It was a six-year saga in Yorkshire's 'outdoor city' where peaceful protestors were arrested by police and the unlikely bedfellows of Michael Gove and Jarvis Cocker were united in opposition to Sheffield City Council.
Sheffield's political leaders are keen to draw a line under the controversial tree-felling programme, which resulted in thousands of trees removed as part of a £2.2bn outsourcing contract and brought a succession of negative headlines to the city.
But according to Matthew Flinders, Professor of Politics at the University of Sheffield, the saga and the protests which sprung up over the years had an unintended consequence in acting "as a nursery for civic knowledge and political activism".
In a new book, The Politics of Street Trees, Professor Flinders argues that the failure of the Labour-run city council to engage with local campaigners "was not specific to the issue of tree maintenance but was itself symptomatic of a highly defensive political culture and very centralised decision-making process within the city’s political system".
Describing a spillover effect from trees to a broader range of issues, he writes: "The political skills, knowledge, confidence and insights that active citizens had developed while campaigning for the trees were increasingly applied to a broad range of areas.
"From road building standards to judicial review procedures, from arboreal practices to legislative frameworks surrounding the policing of protest, through to freedom of information and public finance initiative projects – the tree campaign inadvertently acted as a nursery for civic knowledge and political activism."
On May 6, the results of this trend will take a tangible form as voters across the city have their say on the way the city council is run in a legally-binding referendum that could have far-reaching consequences for Sheffield and local democracy.
It takes place alongside council and police commissioner elections as a result of a petition signed by more than 26,000 people in the city, representing more than five per cent of Sheffield voters and meaning that under the Localism Act 2011 a governance referendum must be held.
Currently, all 84 Sheffield councillors elect a leader who then appoints a cabinet made up of nine other councillors, each with responsibility for different areas.
It means that in practice decision-making powers are held by just ten councillors. Full council meetings of all 84 councillors have tasks including approving the council's budget but are usually a forum for political debate and questioning decision-makers.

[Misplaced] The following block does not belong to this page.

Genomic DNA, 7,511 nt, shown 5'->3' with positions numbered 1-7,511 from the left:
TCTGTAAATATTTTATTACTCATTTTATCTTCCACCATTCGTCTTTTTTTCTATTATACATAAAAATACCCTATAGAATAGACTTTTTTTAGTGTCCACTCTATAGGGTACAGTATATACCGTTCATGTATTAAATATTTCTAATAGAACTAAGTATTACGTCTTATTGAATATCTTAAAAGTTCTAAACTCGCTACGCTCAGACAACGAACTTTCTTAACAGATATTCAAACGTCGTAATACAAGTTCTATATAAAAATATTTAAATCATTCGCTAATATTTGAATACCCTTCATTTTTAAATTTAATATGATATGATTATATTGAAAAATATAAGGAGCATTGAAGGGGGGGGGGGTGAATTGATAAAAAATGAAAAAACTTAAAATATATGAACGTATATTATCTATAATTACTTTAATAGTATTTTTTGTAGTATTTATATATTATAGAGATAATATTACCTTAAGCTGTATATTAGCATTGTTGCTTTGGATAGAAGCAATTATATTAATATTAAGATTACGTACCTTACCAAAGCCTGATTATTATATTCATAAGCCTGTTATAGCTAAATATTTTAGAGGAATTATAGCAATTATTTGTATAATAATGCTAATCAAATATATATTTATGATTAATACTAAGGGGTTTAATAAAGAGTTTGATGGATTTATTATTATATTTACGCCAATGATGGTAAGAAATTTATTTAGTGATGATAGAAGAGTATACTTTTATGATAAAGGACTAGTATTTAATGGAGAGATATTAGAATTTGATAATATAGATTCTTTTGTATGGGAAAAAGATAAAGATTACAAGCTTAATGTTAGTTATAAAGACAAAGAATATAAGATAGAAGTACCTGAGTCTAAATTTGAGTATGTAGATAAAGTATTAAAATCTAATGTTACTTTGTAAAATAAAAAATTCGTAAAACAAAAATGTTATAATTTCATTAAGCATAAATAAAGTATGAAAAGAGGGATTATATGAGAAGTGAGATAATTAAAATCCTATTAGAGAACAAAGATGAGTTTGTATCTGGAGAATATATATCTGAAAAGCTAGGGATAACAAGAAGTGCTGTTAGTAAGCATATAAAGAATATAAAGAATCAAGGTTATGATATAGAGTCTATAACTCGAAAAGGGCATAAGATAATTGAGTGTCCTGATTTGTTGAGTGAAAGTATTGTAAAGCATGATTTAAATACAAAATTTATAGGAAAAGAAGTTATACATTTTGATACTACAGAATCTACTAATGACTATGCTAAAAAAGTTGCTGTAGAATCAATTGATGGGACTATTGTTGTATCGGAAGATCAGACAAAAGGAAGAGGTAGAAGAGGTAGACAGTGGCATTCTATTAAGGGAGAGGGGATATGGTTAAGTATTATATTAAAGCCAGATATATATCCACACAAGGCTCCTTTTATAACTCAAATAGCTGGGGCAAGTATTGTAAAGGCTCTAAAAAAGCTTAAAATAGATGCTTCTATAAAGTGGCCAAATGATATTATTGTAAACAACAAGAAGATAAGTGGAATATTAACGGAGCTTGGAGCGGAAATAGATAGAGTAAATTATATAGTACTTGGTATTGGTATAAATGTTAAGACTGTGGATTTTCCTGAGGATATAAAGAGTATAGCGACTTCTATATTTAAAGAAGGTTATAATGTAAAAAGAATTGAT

Under the alternative committee system proposed by the It's Our City community group which organised the petition, full council would take on decision-making powers rather than the executive.
Decisions about policy areas such as transport would be made by a committee of 12 to 14 councillors from all parties, with the chair of each one sitting on a policy and strategy committee which would set the overall direction of the council.
The key difference, according to Ruth Hubbard of It's Our City, is that under a 'modern committee system' elected local councillors would play a bigger role in decisions.
And the group's website says the current system is "undemocratic, leads to bad decisions, and causes a focus on divisive party politics instead of doing the best for the city".
It adds: "The 10 councillors who actually have power to make most decisions (whether Labour or the LibDems in recent years) are unrepresentative of the city and are indebted to the council leader for their positions and the extra money they get.
"Power in the council is based on the feudal patronage of the leader, rather than ability or merit and it relies on secrecy and the exercise of power by the few.
"Full council meetings in Sheffield are dominated by tribal, party-political slanging matches where the small group in power acts as 'if you aren’t with us, you are the enemy'. The breadth and depth of experience and knowledge available from all 84 councillors is being wasted."
Though the strong leader model is operated widely by Yorkshire's town halls, the way it works in Sheffield has prompted particular criticism. Leeds city council's ruling executive committee has a Liberal Democrat and Conservative councillor on it, in what campaigners describe as a "benign" form of the model.